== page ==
Off and on, for the past few months, I've been drinking this stuff called kombucha. It's a kind of fizzy, fermented tea supposedly full of helpful bacteria and digestive agents. My neighbor recommended it, with the caveat that it's strangely addictive--strange because it tastes like a smelly sock steeped in salad dressing and Fresca.
But I've gotten oddly hooked on the stuff. For one thing, if you purchase it at Whole Foods, you get this look of sudden alarm from the cashiers. "You've had this before, right?" they ask, as if you were picking up a plutonium rod for transport to Oak Ridge. "You know not to shake it, right?" Yes, in addition to its foul smell and vinegary taste, naturally carbonated kombucha will explode if shaken.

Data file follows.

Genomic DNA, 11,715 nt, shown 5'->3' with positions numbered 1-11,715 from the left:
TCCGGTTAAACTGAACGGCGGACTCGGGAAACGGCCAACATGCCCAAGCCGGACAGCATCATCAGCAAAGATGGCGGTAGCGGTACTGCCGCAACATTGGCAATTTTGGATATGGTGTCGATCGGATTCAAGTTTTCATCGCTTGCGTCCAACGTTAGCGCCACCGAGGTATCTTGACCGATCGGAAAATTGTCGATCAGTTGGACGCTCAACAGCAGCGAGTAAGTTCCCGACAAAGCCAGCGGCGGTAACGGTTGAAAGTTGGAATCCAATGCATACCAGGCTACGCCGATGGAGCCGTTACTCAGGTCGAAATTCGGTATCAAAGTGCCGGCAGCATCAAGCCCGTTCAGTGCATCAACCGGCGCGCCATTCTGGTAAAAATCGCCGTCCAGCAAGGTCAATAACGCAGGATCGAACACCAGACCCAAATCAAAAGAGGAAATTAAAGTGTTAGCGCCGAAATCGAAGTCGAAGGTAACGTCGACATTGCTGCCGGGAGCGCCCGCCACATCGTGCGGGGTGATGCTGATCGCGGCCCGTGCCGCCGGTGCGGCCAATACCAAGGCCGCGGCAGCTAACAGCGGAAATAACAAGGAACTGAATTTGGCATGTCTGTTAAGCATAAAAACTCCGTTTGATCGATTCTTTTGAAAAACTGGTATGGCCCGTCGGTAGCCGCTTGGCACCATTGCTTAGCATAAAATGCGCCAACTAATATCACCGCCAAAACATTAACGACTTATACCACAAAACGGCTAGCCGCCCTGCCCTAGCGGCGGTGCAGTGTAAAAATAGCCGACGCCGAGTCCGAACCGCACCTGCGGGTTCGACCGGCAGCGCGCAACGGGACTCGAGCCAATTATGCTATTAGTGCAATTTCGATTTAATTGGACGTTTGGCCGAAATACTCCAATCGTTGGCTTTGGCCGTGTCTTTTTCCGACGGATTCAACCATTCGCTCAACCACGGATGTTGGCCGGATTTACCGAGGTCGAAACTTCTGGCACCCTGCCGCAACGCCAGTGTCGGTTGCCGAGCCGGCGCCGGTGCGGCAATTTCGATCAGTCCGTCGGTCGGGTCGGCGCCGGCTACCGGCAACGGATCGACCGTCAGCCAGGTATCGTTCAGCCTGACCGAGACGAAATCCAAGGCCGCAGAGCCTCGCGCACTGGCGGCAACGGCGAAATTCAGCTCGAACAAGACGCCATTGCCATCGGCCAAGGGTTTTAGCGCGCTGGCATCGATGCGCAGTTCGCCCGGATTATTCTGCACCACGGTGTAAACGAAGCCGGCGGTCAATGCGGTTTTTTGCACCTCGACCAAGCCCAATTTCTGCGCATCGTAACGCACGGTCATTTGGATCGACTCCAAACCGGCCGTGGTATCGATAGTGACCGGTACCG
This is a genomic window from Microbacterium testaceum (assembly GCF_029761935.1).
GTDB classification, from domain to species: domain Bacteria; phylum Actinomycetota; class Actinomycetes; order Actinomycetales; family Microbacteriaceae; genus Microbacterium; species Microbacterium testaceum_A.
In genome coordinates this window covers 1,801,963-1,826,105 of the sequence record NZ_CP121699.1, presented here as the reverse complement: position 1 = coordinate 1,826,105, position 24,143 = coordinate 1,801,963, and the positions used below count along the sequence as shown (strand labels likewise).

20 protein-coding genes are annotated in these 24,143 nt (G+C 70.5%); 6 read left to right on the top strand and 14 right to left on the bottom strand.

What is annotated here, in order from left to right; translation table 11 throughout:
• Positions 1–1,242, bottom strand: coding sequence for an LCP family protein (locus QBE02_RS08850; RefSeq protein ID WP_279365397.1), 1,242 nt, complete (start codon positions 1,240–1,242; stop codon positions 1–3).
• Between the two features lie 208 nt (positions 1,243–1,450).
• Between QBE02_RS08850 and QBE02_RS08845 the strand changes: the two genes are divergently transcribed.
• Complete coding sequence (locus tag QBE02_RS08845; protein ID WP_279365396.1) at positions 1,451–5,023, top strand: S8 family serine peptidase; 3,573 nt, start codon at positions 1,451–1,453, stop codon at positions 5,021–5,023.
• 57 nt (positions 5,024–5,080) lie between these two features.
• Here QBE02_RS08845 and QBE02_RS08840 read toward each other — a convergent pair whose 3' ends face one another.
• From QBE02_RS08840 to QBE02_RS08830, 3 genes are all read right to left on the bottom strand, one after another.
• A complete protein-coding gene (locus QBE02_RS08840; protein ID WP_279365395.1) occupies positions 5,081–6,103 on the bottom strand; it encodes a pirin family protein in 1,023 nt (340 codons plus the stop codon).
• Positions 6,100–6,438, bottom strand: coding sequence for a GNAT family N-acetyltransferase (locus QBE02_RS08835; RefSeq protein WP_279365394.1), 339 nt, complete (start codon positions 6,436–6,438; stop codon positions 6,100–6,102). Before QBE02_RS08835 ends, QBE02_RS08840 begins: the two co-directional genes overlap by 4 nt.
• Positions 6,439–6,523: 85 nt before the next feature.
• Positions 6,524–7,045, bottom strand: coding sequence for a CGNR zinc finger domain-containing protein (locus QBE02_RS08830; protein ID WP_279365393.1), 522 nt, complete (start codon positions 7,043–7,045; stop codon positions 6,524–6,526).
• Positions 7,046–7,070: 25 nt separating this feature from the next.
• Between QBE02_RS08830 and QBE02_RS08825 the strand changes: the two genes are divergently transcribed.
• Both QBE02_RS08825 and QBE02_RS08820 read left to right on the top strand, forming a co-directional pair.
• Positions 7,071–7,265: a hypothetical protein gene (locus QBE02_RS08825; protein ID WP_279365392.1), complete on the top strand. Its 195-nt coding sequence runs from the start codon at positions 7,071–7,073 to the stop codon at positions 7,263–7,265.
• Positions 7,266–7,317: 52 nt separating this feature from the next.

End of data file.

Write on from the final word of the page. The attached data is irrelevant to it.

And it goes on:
I learned this the hard way the first time. Laughing off the warnings, I gave it a firm shake and started to screw off the lid. The resulting spew made my car smell like a marinated artichoke for days. Now I cradle the stuff on tiptoe like the dude in The Wages of Fear inching his truckload of nitro down Pothole Boulevard. Did I mention that it costs about $3.49 per 16-ounce bottle? Something this volatile, finicky and bilious-tasting must be good for you, right?
Since I lack, among countless other attributes, the discipline for scientific method, the jury's out. I have made only one conclusive finding about the effects of kombucha on the human body: one good swig produces a burp that'll indent aluminum siding at 50 paces. But I have noticed that somehow I've escaped the pit of contagion that claimed my wife and kids almost instantly after school started.
Coincidence? Perhaps. But if I were a germ, I'd rather do the backstroke in Listerine than suck on second-hand kombucha.